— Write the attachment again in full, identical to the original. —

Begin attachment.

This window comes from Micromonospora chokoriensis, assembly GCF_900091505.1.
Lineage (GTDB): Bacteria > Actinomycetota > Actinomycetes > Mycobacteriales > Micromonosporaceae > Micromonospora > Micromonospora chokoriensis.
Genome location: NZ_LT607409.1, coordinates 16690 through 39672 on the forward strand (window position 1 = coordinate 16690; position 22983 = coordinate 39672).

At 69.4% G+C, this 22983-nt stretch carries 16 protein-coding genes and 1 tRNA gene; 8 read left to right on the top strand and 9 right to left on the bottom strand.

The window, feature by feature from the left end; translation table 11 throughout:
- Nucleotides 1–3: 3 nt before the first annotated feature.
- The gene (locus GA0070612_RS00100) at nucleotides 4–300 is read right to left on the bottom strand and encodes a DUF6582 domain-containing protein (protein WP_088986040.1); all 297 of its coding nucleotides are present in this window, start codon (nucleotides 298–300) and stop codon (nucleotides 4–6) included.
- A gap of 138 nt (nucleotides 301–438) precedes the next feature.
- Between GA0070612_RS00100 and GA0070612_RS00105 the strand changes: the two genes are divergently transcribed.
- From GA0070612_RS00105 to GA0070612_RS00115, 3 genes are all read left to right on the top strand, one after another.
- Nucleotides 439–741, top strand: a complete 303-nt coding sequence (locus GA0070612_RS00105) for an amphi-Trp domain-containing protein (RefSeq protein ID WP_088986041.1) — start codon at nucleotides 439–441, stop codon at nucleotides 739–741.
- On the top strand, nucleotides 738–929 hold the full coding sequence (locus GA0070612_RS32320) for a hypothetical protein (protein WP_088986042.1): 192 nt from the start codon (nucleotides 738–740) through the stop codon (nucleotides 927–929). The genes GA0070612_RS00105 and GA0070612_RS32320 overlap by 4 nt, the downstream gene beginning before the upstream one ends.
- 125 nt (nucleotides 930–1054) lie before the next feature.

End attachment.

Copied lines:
This window comes from Micromonospora chokoriensis, assembly GCF_900091505.1.
Lineage (GTDB): Bacteria > Actinomycetota > Actinomycetes > Mycobacteriales > Micromonosporaceae > Micromonospora > Micromonospora chokoriensis.
Genome location: NZ_LT607409.1, coordinates 16690 through 39672 on the forward strand (window position 1 = coordinate 16690; position 22983 = coordinate 39672).

At 69.4% G+C, this 22983-nt stretch carries 16 protein-coding genes and 1 tRNA gene; 8 read left to right on the top strand and 9 right to left on the bottom strand.

The window, feature by feature from the left end; translation table 11 throughout:
- Nucleotides 1–3: 3 nt before the first annotated feature.
- The gene (locus GA0070612_RS00100) at nucleotides 4–300 is read right to left on the bottom strand and encodes a DUF6582 domain-containing protein (protein WP_088986040.1); all 297 of its coding nucleotides are present in this window, start codon (nucleotides 298–300) and stop codon (nucleotides 4–6) included.
- A gap of 138 nt (nucleotides 301–438) precedes the next feature.
- Between GA0070612_RS00100 and GA0070612_RS00105 the strand changes: the two genes are divergently transcribed.
- From GA0070612_RS00105 to GA0070612_RS00115, 3 genes are all read left to right on the top strand, one after another.
- Nucleotides 439–741, top strand: a complete 303-nt coding sequence (locus GA0070612_RS00105) for an amphi-Trp domain-containing protein (RefSeq protein ID WP_088986041.1) — start codon at nucleotides 439–441, stop codon at nucleotides 739–741.
- On the top strand, nucleotides 738–929 hold the full coding sequence (locus GA0070612_RS32320) for a hypothetical protein (protein WP_088986042.1): 192 nt from the start codon (nucleotides 738–740) through the stop codon (nucleotides 927–929). The genes GA0070612_RS00105 and GA0070612_RS32320 overlap by 4 nt, the downstream gene beginning before the upstream one ends.
- 125 nt (nucleotides 930–1054) lie before the next feature.